1|---|-2-|b3-|---|-4-|---|-5-|b6-|---|b7-|---|-1-|---|
 5|b6-|---|b7-|---|-1-|---|-2-|b3-|---|-4-|---|-5-|b6-|
 0  1   2   3   4   5   6   7   8   9  10  11  12  13

We create caged positions by copying the frets that contain the octave position and the frets above or below it that are need for any "missing notes".

So A minor scale

Minor scale "A-shape" (open position)

-5-|b6-|---|b7-|
-2-|b3-|---|-4-|
b7-|---|-1-|---|
-4-|---|-5-|b6-|
-1-|---|-2-|b3-|
-5-|b6-|---|b7-|
 0   1   2   3

Minor scale "G-shape" (starting at 2 fret or 14 fret)

|---|b7-|---|-1-|---|
|---|-4-|---|-5-|b6-|
|-1-|---|-2-|b3-|---|
|-5-|b6-|---|b7-|---|
|-2-|b3-|---|-4-|---|
|---|b7-|---|-1-|---|
  2

Minor scale "E-shape" (starting at 4th fret or 16th fret)

|---|-1-|---|-2-|b3-|
|---|-5-|b6-|---|b7-|
|-2-|b3-|---|-4-|---|
|---|b7-|---|-1-|---|
|---|-4-|---|-5-|b6-|
|---|-1-|---|-2-|b3-|
  4

Minor scale "D-shape" (starting at 7th or 19th fret)

|-2-|b3-|---|-4-|
|---|b7-|---|-1-|
|-4-|---|-5-|b6-|
|-1-|---|-2-|b3-|
|-5-|b6-|---|b7-|
|-2-|b3-|---|-4-|
  7

Minor scale "C-shape" (starting at 10th or 22nd fret)

|---|-4-|---|-5-|b6-|
|---|-1-|---|-2-|b3-|
|-5-|b6-|---|b7-|---|
|-2-|b3-|---|-4-|---|
|---|b7-|---|-1-|---|
|---|-4-|---|-5-|b6-|
 10

Minor scale "A-shape" (root note on the 5th string)

|-5-|b6-|---|b7-|
|-2-|b3-|---|-4-|
|b7-|---|-1-|---|
|-4-|---|-5-|b6-|
|-1-|---|-2-|b3-|
|-5-|b6-|---|b7-|
 12

7.)Caged systems can be tweaked to yeild more information out of chordbooks, lessons, etc.

We've already talked about/shown noting where the root notes are, and learning the chromatic scale in intervals using caged patterns.

As we move twords mastery, and we begin seeing these patterns within patterns, we can tweak other people's chordbooks, lessons, etc.

We can start by:
a.) marking the root notes if they are not already marked. You could place a circle around another circle or fill in the circle, or place a square around it, etc.

Doing this alone will help point out how much filler your chord book has. Nothing against chord books, they serve a purposefor a time, but eventually, given enough dedication, a player should advance beyond it. Once you've noted the root notes you can compare chords of the same type (major, m, m7, etc.) in different keys, and see if and where they give you different voicings or the same voicings on different frets.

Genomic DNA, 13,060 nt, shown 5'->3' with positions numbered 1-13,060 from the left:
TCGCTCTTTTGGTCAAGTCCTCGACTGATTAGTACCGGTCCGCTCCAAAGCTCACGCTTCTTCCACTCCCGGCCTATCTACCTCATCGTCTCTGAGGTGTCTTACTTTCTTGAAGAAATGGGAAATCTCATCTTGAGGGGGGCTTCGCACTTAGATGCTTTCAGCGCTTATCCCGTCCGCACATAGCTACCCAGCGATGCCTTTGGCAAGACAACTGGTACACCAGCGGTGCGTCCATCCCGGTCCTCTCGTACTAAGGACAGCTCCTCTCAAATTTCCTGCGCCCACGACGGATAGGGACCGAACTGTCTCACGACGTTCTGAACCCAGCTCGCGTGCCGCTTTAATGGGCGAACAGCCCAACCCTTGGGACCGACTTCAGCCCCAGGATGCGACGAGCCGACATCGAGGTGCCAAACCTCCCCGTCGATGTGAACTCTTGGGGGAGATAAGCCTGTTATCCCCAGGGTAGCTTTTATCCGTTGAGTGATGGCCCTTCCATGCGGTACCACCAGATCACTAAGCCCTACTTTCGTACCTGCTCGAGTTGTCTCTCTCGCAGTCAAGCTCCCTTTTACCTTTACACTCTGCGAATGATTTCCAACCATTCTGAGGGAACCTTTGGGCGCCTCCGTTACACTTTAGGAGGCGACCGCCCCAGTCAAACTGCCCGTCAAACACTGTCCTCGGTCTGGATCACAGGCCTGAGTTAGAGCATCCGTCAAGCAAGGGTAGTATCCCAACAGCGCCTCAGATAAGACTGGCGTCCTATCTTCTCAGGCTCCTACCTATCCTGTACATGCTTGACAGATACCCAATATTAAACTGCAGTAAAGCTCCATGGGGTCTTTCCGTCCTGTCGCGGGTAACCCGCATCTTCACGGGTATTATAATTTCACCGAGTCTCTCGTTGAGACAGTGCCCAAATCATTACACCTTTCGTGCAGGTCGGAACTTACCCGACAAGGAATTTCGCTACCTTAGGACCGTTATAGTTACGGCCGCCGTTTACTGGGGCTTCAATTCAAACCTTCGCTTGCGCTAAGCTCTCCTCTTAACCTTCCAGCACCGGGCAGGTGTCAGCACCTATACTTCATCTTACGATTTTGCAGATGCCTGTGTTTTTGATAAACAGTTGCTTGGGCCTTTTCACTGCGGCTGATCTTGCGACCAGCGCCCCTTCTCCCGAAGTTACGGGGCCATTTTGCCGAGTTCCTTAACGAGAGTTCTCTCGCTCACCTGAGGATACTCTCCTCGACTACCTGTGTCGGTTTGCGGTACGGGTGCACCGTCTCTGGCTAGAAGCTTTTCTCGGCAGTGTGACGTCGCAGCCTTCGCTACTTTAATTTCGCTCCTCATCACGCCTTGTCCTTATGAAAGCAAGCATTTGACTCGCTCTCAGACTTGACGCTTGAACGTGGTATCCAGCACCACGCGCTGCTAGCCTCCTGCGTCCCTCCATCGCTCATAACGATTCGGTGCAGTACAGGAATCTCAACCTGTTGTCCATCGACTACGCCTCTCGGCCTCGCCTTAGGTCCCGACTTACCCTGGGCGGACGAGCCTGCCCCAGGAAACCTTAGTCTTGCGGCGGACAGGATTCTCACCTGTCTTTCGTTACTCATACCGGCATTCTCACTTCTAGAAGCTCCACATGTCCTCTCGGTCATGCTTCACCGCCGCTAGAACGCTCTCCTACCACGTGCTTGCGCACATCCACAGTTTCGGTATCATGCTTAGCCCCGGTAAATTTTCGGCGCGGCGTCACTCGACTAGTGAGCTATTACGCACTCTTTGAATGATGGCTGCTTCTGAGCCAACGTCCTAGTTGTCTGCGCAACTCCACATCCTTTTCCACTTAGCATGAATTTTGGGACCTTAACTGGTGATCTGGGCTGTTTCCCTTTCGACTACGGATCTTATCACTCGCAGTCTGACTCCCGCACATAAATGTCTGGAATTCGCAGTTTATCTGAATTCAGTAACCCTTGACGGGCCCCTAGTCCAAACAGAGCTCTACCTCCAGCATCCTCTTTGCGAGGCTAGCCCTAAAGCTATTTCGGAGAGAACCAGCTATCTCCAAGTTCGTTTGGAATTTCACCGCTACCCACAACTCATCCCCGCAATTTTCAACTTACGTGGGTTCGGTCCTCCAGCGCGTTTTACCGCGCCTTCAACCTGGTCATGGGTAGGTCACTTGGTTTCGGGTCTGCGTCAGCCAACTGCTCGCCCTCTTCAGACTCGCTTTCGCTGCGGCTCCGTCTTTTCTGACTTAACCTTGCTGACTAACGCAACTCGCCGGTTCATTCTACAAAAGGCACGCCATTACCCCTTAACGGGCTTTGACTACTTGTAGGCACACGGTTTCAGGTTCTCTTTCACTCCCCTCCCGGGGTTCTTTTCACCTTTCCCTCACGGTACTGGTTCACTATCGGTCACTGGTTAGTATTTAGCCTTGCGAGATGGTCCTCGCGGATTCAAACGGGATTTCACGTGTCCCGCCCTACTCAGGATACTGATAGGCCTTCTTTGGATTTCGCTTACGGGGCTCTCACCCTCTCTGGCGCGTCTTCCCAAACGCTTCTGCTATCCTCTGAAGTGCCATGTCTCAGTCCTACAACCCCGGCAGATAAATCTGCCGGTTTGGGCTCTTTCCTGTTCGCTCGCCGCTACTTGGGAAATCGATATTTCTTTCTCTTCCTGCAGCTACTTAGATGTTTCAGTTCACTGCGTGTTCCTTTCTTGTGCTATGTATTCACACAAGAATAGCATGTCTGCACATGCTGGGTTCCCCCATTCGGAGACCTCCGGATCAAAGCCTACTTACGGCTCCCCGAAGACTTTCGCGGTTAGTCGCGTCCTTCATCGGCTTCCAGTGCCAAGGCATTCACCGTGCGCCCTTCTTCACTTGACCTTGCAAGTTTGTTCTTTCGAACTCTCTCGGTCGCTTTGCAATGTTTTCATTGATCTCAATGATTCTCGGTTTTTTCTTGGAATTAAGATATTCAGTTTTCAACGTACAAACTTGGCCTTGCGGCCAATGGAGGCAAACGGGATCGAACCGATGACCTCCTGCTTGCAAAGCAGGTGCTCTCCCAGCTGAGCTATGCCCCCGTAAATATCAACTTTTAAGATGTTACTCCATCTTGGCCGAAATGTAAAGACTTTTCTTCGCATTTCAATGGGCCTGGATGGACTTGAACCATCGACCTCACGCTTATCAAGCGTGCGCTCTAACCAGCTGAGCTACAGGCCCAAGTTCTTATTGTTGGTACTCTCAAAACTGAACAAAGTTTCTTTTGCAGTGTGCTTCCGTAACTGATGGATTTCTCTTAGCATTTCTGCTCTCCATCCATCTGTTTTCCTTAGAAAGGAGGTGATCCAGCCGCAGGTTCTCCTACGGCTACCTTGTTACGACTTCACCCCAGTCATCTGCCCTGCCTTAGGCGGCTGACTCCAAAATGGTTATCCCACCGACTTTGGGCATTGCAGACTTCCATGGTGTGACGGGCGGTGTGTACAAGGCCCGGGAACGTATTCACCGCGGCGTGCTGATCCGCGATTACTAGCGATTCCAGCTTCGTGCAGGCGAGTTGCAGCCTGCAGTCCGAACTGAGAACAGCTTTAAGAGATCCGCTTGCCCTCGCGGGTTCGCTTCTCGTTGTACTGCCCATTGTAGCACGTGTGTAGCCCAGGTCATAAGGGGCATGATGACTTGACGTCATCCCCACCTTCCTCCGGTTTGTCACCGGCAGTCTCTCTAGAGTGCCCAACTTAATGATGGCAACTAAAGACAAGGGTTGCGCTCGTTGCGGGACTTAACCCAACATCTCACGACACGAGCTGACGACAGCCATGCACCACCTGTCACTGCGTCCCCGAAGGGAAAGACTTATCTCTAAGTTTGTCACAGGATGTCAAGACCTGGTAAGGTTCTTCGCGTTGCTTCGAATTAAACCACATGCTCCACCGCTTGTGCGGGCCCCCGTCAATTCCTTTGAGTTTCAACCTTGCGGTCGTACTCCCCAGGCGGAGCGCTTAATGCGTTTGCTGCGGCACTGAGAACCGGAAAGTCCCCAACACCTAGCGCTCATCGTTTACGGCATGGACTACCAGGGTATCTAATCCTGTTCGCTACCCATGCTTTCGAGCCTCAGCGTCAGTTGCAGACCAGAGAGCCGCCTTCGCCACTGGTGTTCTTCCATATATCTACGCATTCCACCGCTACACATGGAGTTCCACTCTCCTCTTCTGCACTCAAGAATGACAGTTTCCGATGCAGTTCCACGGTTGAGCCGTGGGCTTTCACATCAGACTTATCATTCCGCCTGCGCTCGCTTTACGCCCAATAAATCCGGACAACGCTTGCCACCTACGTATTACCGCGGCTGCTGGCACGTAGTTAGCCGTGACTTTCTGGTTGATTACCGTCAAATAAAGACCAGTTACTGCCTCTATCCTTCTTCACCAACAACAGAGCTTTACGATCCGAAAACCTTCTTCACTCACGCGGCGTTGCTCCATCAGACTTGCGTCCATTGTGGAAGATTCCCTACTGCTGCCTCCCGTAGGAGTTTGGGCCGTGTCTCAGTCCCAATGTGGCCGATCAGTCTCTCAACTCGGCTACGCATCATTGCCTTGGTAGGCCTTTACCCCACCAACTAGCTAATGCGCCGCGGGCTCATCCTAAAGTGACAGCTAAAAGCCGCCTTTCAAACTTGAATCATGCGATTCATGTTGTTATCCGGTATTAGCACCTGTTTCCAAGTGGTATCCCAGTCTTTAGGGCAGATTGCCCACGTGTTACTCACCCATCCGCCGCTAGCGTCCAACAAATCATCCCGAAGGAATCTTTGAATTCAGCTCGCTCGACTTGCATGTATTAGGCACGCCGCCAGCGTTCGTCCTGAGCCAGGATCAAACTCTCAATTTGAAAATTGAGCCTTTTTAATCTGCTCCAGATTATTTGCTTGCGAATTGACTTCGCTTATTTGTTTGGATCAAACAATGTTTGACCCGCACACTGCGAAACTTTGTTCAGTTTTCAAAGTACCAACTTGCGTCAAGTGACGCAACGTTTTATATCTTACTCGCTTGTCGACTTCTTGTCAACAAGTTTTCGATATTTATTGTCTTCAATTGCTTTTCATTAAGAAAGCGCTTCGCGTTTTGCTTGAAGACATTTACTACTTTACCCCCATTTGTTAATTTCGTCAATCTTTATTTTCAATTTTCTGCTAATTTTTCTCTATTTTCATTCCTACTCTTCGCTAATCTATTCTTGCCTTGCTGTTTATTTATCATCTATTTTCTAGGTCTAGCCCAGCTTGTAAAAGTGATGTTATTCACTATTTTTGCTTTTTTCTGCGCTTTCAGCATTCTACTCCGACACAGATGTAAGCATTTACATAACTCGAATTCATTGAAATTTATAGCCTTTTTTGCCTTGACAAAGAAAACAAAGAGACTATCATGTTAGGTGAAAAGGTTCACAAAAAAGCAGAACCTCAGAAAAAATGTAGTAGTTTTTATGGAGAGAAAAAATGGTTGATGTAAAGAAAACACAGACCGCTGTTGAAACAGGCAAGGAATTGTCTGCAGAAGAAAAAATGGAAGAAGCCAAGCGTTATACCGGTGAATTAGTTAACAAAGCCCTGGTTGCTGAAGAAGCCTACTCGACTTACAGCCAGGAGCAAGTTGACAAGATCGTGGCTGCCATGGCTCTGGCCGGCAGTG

Good chord books exist, so do excellent ones. the good ones generally won't claim to have 22,000 chords or ALL the chords. the better ones will tell you where the root note is. The excellent ones will give tutorials on how to use the book, and what you can do with the patterns, show moveable position {as such} and not use 12 times the paper and ink to create a larger than needed book.

b.) Converting the circles in given shapes into intervals (numbers), allowing you to create your own voicings out of the given info (see http://simianmoon.com/snglstringtheory/chords/voicings.html for more info on how to creatre your own voicings).

Becoming familiar with the chromatic scale in intervals in caged positions allows us an easy way of playing chords and scales we don't know (or can't find a shape for in a book ,or on the web, etc.) if we know the intervals contained in the chord/scale. this becomes useful when creating arpeggios.

ex.
We want a Cm11/G (m11=1,b3,5,b7,9,11) in c-shape (G is the 5 , 4=11, and 2=9, btw).

  |-4|--|-5|--|--|b7|--|-1|--|-2|b3|--|-4|
  |-1|--|-2|b3|--|-4|--|-5|--|--|b7|--|-1|
 5|--|--|b7|--|-1|--|-2|b3|--|-4|--|-5|--|
 2|b3|--|-4|--|-5|--|--|b7|--|-1|--|-2|b3|
  |b7|--|-1|--|-2|b3|--|-4|--|-5|--|--|--|
  |-4|--|-5|--|--|b7|--|-1|--|-2|b3|--|-4|
 0 1  2  3  4  5  6  7  8  9  10 11 12 13
 C->     A->    G->->   E->   D->       C->  

from which we pull out

  |-4|--|-5|--|
  |-1|--|-2|b3|
 5|--|--|b7|--|
 2|b3|--|-4|--|
  |b7|--|-1|--|
  |-4|--|-5|--|
 0 1  2  3  4  

and we can play

  |11|--|--|
  |--|--|-9|
  |--|--|b7|
  |b3|--|--|
  |--|--|-1|
  |--|--|-5|
 0 1  2  3  4  

Below is a list of URLs mentioned in this lesson.

Peace,
Christopher Roberts
snglstringtheory@aol.com


Open Major chords
http://simianmoon.com/snglstringtheory/chords/openmajor.html

barre chords, moveable shapes
http://simianmoon.com/snglstringtheory/chords/upneck.html

Root notes
http://simianmoon.com/snglstringtheory/chords/root.html

Zones
http://simianmoon.com/snglstringtheory/fretboard/zones.html

Voicings
http://simianmoon.com/snglstringtheory/chords/voicings.html


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Last updated November 7, 2002
Copyright 200, 2008. All rights reserved.